How did people view interracial couples in the 1960's?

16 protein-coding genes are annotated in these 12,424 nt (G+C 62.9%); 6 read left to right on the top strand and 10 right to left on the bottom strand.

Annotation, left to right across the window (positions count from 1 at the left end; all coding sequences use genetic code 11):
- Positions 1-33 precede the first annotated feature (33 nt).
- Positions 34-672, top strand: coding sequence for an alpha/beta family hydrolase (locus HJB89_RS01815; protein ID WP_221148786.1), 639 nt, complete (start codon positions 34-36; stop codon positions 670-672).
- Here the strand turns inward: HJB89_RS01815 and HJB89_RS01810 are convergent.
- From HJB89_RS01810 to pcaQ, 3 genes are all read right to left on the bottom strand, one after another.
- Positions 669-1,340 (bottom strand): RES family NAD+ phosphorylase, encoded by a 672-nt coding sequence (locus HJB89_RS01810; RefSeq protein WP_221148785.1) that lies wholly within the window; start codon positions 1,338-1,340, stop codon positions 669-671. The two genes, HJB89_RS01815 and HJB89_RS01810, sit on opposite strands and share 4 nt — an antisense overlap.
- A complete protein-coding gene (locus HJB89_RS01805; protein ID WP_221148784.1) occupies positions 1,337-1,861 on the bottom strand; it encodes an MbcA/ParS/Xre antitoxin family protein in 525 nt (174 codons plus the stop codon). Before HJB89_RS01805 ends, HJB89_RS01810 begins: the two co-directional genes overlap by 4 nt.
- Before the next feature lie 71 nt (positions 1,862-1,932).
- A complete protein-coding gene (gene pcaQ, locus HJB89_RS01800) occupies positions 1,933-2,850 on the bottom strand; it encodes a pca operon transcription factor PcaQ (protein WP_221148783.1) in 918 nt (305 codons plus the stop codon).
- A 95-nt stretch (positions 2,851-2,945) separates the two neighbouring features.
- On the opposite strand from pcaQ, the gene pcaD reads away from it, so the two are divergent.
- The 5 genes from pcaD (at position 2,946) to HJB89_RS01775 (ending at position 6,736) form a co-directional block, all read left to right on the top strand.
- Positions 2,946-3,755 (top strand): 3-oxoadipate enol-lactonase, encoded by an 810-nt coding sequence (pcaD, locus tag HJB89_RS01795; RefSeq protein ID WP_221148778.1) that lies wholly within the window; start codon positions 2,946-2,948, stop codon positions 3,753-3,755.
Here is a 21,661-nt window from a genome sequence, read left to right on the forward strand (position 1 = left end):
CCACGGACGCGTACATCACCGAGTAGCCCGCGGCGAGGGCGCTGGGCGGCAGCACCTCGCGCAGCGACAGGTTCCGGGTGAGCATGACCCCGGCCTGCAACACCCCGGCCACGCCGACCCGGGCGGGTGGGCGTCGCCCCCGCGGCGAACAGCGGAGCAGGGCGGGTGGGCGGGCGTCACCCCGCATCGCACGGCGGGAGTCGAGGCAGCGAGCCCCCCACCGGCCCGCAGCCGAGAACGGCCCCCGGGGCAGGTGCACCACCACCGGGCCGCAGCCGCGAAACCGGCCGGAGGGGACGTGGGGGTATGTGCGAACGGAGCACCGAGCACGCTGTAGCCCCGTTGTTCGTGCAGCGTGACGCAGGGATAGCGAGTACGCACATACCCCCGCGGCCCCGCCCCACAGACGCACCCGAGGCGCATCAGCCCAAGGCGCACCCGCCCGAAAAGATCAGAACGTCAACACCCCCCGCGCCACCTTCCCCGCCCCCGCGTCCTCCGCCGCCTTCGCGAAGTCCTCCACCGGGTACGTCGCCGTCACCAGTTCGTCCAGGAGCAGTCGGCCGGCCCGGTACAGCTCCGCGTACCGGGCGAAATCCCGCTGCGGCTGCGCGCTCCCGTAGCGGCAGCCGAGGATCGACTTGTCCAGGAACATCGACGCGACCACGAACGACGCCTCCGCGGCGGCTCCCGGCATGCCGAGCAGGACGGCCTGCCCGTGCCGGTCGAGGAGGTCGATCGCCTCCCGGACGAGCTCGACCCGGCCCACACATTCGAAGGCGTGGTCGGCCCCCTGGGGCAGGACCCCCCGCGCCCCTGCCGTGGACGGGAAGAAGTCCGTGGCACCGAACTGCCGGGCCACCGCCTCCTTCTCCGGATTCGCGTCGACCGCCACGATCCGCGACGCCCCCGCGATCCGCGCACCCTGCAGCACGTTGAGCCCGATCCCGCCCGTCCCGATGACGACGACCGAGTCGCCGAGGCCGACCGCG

Just 50 years ago, a Black man in the South risked his life if suspected by Whites of looking the wrong way at a White woman. A White woman faced rejection by her family and disgrace in the eyes of White society for having a child by a Black father. In 1967, when the Supreme Court struck down anti-miscegenation laws, Black/White marriage was still illegal in 17 states (Kennedy, 2000:144). Black/White Marriage The broader social acceptance of interracial romance saw its beginnings in the early to mid- 1960s, before the 1967 Supreme Court decision in Loving vs. Virginia, and coincident with the major advances of the civil rights movement. Before the 1960s, Black/White marriage occurred only rarely and prompted White backlash of varying intensities when it did occur. The Swedish sociologist Gunnar Myrdal, writing in 1944, observed with keen insight that "the ban in intermarriage has the highest place in the White man's rank order of social segregation and discrimination" (Myrdal, 1944:606). The civil rights movement destabilized that social taboo, setting into motion a cultural shift that continues to the present. To be sure, White antipathy toward interracial marriage has not disappeared and virulent examples still occur (Childs, 2005:178-180; Ferber, 1995:165-166; Ferber, 1998). However, it is difficult to imagine that the inherited prejudices against Black/White marriage will ever again claim the loyalty of the majority of Americans. Although the civil rights struggle emerged in the 1950s, the effects it had on racial intermarriage lagged until the 1960s, when the re-alignments in race relations of the era began to bring together Black and White Americans in new residential, educational and work-related contexts in significant numbers. Census figures show a distinct rise in Black/White marriage in the 1960s as compared with previous decades of the 20th century, with the gain in momentum most evident in the North. The old systems, both legal and de facto, that prohibited, monitored, and punished interracial marriage began to weaken, and rates of such unions gained steadily throughout the decade. Anti-miscegenation statutes and deeper racial fears and hatred, combined with a much larger Black population, accounted for a somewhat slower rise in intermarriage rates in the South. Aaron Gullickson has analyzed census data for Black/White intermarriage trends in the U.S. from 1850 to 2000. In a summary of twentieth century trends, he writes that: Studies from the first half of the twentieth century have suggested a decline over this time period in the frequency of interracial marriage, although the evidence is either largely impressionistic or based on small, geographically specific samples. Since 1960, the frequency of interracial marriage has increased at a constant exponential rate (Gullickson, 2006:292). Absolute numbers tell the same story. The U.S. Census reported 51,000 Black/White marital couples in the U.S in 1960. The numbers rose to 65,000 in 1970, 121,000 in 1980, and 213,000 in 1991 (Kennedy, 2003:126). By 2002, there were 395,000 Black/White marriages (U.S. Bureau of the Census, 2004). This increase, continuous now for over 40 years, would seem to confirm the loosening of the centuries-old taboo erected by White society against Black/White marriage.